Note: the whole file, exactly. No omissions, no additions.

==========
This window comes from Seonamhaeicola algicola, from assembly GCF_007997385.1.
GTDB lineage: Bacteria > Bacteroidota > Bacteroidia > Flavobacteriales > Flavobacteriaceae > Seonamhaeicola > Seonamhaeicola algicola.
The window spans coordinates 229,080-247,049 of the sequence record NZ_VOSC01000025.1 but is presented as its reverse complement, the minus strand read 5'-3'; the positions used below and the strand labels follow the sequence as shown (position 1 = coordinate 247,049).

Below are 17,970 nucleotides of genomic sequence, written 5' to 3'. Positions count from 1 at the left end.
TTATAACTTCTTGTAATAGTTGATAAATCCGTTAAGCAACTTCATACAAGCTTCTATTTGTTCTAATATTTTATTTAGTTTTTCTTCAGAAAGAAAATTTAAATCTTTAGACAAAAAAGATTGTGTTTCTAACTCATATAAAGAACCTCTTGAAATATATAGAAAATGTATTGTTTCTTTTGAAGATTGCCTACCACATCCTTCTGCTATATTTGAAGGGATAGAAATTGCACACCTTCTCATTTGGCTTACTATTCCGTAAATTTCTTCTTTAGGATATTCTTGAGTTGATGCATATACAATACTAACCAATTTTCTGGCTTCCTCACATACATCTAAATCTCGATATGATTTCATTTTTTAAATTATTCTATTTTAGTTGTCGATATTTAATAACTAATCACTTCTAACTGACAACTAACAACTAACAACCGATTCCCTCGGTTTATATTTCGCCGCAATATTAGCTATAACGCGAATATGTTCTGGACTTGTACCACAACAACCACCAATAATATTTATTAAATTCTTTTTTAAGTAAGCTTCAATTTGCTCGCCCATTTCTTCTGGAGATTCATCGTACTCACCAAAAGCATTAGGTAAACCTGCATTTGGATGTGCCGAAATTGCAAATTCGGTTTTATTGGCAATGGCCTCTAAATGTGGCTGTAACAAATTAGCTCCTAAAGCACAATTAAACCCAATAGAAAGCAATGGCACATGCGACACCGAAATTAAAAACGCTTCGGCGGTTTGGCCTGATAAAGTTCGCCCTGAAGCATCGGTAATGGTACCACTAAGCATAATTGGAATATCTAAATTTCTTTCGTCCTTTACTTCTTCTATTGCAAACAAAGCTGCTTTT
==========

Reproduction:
This window comes from Seonamhaeicola algicola, from assembly GCF_007997385.1.
GTDB lineage: Bacteria > Bacteroidota > Bacteroidia > Flavobacteriales > Flavobacteriaceae > Seonamhaeicola > Seonamhaeicola algicola.
The window spans coordinates 229,080-247,049 of the sequence record NZ_VOSC01000025.1 but is presented as its reverse complement, the minus strand read 5'-3'; the positions used below and the strand labels follow the sequence as shown (position 1 = coordinate 247,049).

Below are 17,970 nucleotides of genomic sequence, written 5' to 3'. Positions count from 1 at the left end.
TTATAACTTCTTGTAATAGTTGATAAATCCGTTAAGCAACTTCATACAAGCTTCTATTTGTTCTAATATTTTATTTAGTTTTTCTTCAGAAAGAAAATTTAAATCTTTAGACAAAAAAGATTGTGTTTCTAACTCATATAAAGAACCTCTTGAAATATATAGAAAATGTATTGTTTCTTTTGAAGATTGCCTACCACATCCTTCTGCTATATTTGAAGGGATAGAAATTGCACACCTTCTCATTTGGCTTACTATTCCGTAAATTTCTTCTTTAGGATATTCTTGAGTTGATGCATATACAATACTAACCAATTTTCTGGCTTCCTCACATACATCTAAATCTCGATATGATTTCATTTTTTAAATTATTCTATTTTAGTTGTCGATATTTAATAACTAATCACTTCTAACTGACAACTAACAACTAACAACCGATTCCCTCGGTTTATATTTCGCCGCAATATTAGCTATAACGCGAATATGTTCTGGACTTGTACCACAACAACCACCAATAATATTTATTAAATTCTTTTTTAAGTAAGCTTCAATTTGCTCGCCCATTTCTTCTGGAGATTCATCGTACTCACCAAAAGCATTAGGTAAACCTGCATTTGGATGTGCCGAAATTGCAAATTCGGTTTTATTGGCAATGGCCTCTAAATGTGGCTGTAACAAATTAGCTCCTAAAGCACAATTAAACCCAATAGAAAGCAATGGCACATGCGACACCGAAATTAAAAACGCTTCGGCGGTTTGGCCTGATAAAGTTCGCCCTGAAGCATCGGTAATGGTACCACTAAGCATAATTGGAATATCTAAATTTCTTTCGTCCTTTACTTCTTCTATTGCAAACAAAGCTGCTTTT